Otkritie Bank: the transition of Russian Railways to new tariffs may further increase inflation

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Otkritie Bank 14 October 2021 16:24

Alexander Polygalov, Managing Director of the transport sector of the analytical department "Otkritie Research".

In mid-September, the management of Russian Railways again raised the topic of revising the principles of indexing the infrastructure and locomotive component of the cost of rail transportation (the Russian Railways tariff). Now, on behalf of Russian President Vladimir Putin, the issue has been sent to the government for study.

Russian Railways proposes to index such a tariff in accordance with the "Russian Railways Price Pressure Index" (RPI). This index is calculated based on changes in prices for materials and services consumed by Russian Railways. In other words, Russian Railways wants the company's revenues to change synchronously with the change in its expenses.

The current principle of the basic indexation of the Russian Railways tariff has been in effect since 2019 and is to link it to consumer inflation. The basic indexation of the tariff is now the average CPI value for four years minus 0.1%. According to this principle, the indexation of the basic tariff of Russian Railways in 2019 amounted to 3.56%, in 2020 — 3.5%, in 2021 — 3.7%. For comparison, before that the indexation was much larger: in 2015 it was 10%, in 2016 - 9%.

Of course, there is an objective component in the proposed linking of the Russian Railways tariff to the IDC. It is difficult to call the situation correct when a state-owned company invests in infrastructure development, and its main results are used by private exporting companies. First of all, these are coal companies whose export revenue is growing, and tariffs for the transportation of coal, according to Russian Railways, do not fully cover its costs for this transportation. However, there is a collision here. On the one hand, Russian Railways, as a natural monopoly, is obliged to provide equal access to infrastructure to all shippers and cannot divide them into groups based on the amount of their export earnings. On the other hand, it is obvious that shippers are not equal with each other: some receive windfalls in favorable market conditions, while others do not. However, the problem is that the Russian Railways proposal to switch to the IDC does not smooth out the specified difference between shippers, but simply shifts to them the increase in prices on commodity markets and the increase in Russian Railways costs.

At the same time, the Russian Railways proposal contains a number of risks for the Russian economy. Firstly, it assumes that the changes in the IDI will be evaluated over the last two years, and not for four, as it is now. As a result, the principle of long-termism will be violated, and the dynamics of the tariff will become less predictable. Secondly, the consumer price index is a transparent value, whereas the IDI should be linked to the structure of Russian Railways expenses. And there is a lot hidden in them under the heading of commercial secrets, in particular, the structure of commercial, administrative and management expenses. Thirdly, the growth of the Russian Railways tariff in proportion to the IDC will inevitably affect the cost of bulk cargo on the domestic market: coal, oil cargo, construction materials, ferrous metals, grain will rise even more. An inflationary spiral may occur when, in response to an increase in the Russian Railways tariff, commodity prices on the domestic market rise. This will further increase the price pressure index along the chain, which, in turn, will lead to another increase in the Russian Railways tariff.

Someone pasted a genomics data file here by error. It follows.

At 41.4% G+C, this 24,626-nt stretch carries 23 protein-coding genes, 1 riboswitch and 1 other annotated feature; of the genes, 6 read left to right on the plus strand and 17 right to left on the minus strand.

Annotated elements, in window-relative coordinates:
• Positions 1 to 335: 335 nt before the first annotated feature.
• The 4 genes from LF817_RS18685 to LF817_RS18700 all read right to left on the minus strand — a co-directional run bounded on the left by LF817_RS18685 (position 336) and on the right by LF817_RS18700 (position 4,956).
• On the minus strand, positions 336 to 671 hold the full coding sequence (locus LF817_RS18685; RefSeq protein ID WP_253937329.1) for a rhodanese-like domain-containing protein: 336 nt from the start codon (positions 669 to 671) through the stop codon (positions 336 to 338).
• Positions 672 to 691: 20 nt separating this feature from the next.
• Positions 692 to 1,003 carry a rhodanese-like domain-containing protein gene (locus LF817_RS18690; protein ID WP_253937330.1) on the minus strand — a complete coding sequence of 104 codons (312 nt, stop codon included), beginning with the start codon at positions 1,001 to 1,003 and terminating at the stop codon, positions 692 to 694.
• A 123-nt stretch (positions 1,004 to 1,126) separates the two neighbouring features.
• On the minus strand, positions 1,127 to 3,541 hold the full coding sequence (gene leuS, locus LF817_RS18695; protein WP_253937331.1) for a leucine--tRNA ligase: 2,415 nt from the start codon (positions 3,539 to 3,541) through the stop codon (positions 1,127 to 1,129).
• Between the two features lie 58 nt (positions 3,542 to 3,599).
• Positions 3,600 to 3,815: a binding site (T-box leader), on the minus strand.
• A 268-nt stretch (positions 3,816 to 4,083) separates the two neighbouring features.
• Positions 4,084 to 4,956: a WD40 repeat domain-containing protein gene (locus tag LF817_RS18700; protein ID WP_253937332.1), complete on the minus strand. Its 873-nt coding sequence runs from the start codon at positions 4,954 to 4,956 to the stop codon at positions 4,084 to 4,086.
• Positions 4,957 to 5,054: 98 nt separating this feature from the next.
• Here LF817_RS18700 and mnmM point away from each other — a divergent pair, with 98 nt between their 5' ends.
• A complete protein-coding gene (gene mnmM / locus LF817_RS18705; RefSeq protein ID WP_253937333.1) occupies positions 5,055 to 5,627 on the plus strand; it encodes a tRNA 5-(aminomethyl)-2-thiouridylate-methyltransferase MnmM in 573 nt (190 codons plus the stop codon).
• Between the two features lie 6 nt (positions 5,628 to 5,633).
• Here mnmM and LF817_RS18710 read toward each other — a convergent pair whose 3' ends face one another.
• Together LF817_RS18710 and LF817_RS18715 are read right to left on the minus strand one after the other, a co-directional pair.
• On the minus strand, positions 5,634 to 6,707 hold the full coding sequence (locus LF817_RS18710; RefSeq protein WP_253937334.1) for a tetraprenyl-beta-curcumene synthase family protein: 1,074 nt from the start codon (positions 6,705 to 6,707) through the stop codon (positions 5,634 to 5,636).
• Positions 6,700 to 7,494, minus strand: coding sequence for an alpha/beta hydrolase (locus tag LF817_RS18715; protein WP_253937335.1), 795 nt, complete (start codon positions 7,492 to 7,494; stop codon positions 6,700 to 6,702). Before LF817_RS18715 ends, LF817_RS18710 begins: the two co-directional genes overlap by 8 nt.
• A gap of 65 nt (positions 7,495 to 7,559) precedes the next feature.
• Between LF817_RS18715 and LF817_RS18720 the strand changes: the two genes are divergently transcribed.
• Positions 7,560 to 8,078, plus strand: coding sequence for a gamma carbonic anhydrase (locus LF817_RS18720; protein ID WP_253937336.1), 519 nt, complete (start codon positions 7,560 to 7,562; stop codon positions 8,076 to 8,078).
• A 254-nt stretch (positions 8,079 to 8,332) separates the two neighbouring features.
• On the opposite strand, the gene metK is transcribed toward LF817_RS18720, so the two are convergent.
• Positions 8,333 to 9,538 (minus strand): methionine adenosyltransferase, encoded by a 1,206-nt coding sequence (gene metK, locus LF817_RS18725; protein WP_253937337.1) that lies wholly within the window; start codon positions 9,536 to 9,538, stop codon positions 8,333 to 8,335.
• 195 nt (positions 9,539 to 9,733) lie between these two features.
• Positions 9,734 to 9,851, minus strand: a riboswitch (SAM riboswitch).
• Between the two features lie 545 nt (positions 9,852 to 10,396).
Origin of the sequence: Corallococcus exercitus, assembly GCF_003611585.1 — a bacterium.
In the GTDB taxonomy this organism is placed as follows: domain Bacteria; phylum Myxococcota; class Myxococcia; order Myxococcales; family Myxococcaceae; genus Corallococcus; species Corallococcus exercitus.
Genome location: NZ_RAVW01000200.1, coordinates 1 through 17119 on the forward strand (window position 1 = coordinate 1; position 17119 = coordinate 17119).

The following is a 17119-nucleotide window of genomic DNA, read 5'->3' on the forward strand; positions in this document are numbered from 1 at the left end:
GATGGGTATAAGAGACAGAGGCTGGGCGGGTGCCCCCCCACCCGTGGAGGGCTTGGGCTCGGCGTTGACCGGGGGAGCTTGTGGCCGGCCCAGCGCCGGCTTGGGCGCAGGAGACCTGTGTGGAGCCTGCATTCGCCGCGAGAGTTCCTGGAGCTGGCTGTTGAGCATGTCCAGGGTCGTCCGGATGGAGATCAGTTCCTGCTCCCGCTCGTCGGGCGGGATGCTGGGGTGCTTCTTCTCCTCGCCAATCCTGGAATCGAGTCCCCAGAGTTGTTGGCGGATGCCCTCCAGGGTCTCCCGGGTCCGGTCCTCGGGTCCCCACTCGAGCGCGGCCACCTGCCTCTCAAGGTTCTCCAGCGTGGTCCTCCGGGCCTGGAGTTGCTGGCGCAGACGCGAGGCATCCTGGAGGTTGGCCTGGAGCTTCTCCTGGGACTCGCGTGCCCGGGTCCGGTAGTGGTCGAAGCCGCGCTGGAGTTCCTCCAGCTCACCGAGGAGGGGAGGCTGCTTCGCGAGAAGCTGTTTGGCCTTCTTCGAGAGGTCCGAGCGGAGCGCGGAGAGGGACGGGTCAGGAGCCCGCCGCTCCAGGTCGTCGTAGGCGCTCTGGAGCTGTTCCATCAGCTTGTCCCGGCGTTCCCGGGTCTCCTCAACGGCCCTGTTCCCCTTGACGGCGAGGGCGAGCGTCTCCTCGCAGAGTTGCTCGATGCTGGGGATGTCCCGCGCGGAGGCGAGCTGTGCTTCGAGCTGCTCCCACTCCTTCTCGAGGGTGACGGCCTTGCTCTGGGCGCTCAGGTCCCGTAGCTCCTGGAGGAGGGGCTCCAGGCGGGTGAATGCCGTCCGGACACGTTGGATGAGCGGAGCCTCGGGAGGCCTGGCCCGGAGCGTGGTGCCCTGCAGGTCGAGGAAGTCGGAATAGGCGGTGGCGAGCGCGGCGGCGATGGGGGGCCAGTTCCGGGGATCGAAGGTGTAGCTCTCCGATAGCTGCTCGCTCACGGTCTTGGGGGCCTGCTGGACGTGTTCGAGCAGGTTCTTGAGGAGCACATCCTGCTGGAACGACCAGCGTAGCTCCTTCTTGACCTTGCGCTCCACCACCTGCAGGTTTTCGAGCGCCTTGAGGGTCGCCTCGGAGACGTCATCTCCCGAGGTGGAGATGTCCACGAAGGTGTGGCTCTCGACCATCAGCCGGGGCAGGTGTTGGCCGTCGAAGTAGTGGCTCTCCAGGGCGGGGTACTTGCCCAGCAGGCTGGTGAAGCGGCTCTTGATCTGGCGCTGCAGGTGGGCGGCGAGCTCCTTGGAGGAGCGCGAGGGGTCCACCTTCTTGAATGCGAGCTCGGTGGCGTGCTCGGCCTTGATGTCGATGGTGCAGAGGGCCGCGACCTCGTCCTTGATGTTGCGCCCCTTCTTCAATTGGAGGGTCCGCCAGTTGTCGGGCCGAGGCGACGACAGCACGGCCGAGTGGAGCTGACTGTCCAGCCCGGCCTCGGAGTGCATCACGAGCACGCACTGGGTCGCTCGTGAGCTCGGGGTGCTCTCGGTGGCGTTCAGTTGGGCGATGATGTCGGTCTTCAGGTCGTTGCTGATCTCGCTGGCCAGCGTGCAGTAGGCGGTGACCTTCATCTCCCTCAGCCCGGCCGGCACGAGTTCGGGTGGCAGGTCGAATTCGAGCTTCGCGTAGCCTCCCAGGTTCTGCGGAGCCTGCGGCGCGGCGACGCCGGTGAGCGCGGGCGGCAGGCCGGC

Thus, the transition to the IDI may provoke an additional increase in inflation for the economy and end consumers — this external effect will become a payment for more comfortable business conditions for Russian Railways. Any changes in the tariffs of natural monopolies should take into account such external effects. In addition, such changes should be useful for everyone: for the carrier, for shippers, and for end users. Inflationary offers are definitely not the best way to index rail fares.

 

Otkritie Bank is included in the list of systemically important credit institutions approved by the Bank of Russia. Otkritie develops all the main business lines of a classic universal bank: corporate, investment, retail, SME and Private Banking. The bank's subsidiaries occupy leading positions in key segments of the financial market: insurance companies rOsgosstrakh and rOsgosstrakh Life, Otkritie Broker, Otkritie Management Company, NPF Otkritie, Baltic Leasing JSC, Open Leasing LLC, Otkritie Factoring LLC, RGS Bank, Customs Card JSC. The reliability of the bank is confirmed by the ratings of the Russian agencies ACRA ("AA(RU)"), Expert RA ("ruAA") and NKR ("AA+.ru"), as well as international agencies Fitch ("BB+") and Moody's ("BA2"). The bank's development strategy provides for increasing the speed, improving the quality of customer service, as well as the implementation of advanced fintech ideas.

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